Men of steel race elements and time as work accelerates at HarborCenter - The Buffalo News

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Men of steel race elements and time as work accelerates at HarborCenter

Looking at the HarborCenter construction site in downtown Buffalo, it is hard to imagine Canisius College will play hockey there in six months.

Nine months into building the $172.2 million sports and entertainment facility, next to the First Niagara Center, the site is a mass of steel girders, concrete and cranes.

In one of the biggest, fastest construction projects in Buffalo history, the Buffalo Sabres are marshaling an army to take their HarborCenter project – which includes two NHL-sized ice rinks perched six stories high – from ground-breaking to occupancy in just a year and a half. Laborers have been on the job on Saturdays almost from the start of construction last April, and general contractor Mortenson Construction added a second seven-hour shift on the project in January. Work is now being done 15 hours a day, six days a week. That includes three operators of the two tower cranes on each shift.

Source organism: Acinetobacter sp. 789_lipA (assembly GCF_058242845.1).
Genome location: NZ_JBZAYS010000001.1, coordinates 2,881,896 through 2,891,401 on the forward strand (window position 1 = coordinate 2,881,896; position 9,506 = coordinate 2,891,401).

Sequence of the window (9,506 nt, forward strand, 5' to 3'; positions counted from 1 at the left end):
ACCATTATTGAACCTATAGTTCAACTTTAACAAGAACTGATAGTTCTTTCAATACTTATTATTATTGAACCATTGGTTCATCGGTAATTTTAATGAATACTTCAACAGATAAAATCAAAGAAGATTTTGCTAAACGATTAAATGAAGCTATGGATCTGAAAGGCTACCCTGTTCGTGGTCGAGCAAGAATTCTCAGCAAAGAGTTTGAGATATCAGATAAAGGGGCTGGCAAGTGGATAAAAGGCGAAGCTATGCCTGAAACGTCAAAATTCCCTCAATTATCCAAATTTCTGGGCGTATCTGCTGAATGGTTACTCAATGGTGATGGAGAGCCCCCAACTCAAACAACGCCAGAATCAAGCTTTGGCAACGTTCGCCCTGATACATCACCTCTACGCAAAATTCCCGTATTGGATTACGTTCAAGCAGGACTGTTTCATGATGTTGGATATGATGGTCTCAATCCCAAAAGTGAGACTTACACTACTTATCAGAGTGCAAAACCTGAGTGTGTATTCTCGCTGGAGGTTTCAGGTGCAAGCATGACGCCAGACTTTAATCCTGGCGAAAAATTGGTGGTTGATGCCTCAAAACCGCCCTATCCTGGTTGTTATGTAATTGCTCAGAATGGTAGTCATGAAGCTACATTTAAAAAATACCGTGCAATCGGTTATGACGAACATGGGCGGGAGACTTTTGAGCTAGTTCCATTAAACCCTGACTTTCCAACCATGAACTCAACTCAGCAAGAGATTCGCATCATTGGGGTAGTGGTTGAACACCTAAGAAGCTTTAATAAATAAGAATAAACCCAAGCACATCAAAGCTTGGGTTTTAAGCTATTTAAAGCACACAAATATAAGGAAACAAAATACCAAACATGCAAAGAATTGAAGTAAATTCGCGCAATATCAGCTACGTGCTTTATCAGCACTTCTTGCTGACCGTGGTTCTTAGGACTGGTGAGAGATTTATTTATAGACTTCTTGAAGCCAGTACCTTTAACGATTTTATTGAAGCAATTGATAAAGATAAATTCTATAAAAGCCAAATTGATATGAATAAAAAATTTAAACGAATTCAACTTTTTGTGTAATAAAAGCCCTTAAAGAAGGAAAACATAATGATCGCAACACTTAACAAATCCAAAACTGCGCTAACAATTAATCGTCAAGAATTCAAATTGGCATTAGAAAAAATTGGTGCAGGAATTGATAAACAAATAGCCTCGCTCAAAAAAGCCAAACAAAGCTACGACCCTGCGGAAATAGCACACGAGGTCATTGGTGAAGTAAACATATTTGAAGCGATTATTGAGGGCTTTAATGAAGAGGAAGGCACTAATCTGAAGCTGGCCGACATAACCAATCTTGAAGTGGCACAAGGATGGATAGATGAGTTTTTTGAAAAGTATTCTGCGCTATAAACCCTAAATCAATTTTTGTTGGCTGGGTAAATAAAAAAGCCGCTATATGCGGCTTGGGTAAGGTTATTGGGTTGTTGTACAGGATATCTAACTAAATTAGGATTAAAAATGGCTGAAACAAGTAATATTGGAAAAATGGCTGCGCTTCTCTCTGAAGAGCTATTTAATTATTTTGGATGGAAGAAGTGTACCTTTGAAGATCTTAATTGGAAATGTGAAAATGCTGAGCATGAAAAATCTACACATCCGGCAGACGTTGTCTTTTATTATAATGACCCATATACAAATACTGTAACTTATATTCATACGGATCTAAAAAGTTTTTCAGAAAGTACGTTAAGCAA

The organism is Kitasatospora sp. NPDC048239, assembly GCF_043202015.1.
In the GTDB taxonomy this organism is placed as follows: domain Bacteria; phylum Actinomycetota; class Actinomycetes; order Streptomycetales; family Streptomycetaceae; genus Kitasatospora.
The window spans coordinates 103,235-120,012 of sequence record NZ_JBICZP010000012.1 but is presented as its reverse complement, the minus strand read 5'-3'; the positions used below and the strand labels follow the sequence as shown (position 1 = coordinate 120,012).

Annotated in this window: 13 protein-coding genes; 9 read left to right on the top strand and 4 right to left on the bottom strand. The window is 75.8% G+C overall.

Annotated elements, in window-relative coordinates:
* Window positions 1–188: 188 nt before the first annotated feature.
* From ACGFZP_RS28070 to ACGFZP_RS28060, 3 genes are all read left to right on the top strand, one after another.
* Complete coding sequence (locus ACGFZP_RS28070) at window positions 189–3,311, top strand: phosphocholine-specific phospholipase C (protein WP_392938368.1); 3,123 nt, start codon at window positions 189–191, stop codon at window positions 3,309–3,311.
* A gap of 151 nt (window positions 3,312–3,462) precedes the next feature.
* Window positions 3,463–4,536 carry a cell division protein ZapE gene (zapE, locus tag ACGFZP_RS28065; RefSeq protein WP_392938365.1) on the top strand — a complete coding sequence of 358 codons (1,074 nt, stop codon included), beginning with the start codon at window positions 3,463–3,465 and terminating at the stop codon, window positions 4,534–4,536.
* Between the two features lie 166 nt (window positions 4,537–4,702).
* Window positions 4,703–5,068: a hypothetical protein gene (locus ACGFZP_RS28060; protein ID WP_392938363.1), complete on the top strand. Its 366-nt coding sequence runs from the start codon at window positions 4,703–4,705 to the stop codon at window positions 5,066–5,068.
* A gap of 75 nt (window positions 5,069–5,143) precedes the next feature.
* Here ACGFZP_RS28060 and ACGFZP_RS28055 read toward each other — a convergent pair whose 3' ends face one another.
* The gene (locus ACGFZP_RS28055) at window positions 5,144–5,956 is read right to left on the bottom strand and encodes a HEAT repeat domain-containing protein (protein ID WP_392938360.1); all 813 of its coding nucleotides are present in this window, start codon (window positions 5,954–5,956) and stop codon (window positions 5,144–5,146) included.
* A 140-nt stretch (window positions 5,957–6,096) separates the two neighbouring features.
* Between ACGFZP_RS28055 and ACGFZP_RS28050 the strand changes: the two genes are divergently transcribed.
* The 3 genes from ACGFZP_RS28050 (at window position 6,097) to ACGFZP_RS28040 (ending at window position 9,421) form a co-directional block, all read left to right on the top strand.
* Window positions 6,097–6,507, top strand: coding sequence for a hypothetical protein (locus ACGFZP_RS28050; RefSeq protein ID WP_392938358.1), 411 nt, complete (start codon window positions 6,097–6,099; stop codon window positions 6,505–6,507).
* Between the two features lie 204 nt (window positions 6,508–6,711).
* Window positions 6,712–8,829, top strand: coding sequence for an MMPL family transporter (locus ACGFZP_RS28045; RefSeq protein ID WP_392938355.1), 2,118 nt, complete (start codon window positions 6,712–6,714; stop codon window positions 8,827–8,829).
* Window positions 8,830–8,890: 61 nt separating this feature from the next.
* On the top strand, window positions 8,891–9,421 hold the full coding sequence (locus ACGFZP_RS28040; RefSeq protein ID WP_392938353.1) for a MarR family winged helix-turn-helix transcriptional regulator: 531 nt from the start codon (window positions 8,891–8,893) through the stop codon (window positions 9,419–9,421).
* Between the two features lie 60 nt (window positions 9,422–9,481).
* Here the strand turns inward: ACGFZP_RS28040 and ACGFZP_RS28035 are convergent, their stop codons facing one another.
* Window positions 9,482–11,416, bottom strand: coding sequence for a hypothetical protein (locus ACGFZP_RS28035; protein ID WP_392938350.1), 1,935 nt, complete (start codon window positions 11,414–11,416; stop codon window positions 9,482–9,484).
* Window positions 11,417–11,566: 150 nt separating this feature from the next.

The project site has averaged 150 to 160 workers a day during the winter. That will jump to more than 200 in the next few weeks, plus another 15 to 20 whenever concrete is being poured, “which is pretty much almost every day, given that we’re working in multiple areas of the building,” said Ryan Poropat, lead project supervisor for Mortenson.

Even more significantly, the project has reached the point where work on several different areas can proceed at the same time, without having to wait for the previous task to be completed. With the garage structure complete and steel rising, workers can turn their attention simultaneously to the main rink, the secondary rink, the hotel tower and the pre-cast walls of the parking ramp.

So despite delays caused by a harsh winter, the Sabres expect it to be completed by October, in time for Canisius’ hockey home opener on Oct. 5. That’s slightly later than the original goal of late September for the rinks, five-level garage, the (716) Food & Sport restaurant, Tim Hortons Cafe & Bake Shop and other retail space along Main Street.

The 205-room Marriott Buffalo HarborCenter hotel, rising 12 stories above the northwest corner of the 850-space garage and rinks, is still slated to open in May 2015.

“I’m not going to tell you we’re exactly on schedule. It was too tough of a winter,” said John R. Koelmel, president of HarborCenter.

But have faith, the builders say.

“The name of the game here is basically trying to separate each of the crews so each one is independent from the other and I’m no longer waiting on this guy to be done,” said Poropat. “We’re at the point when a whole lot of work is breaking free.”

Said Koelmel: “After this, it just goes.”

A ‘resume-builder’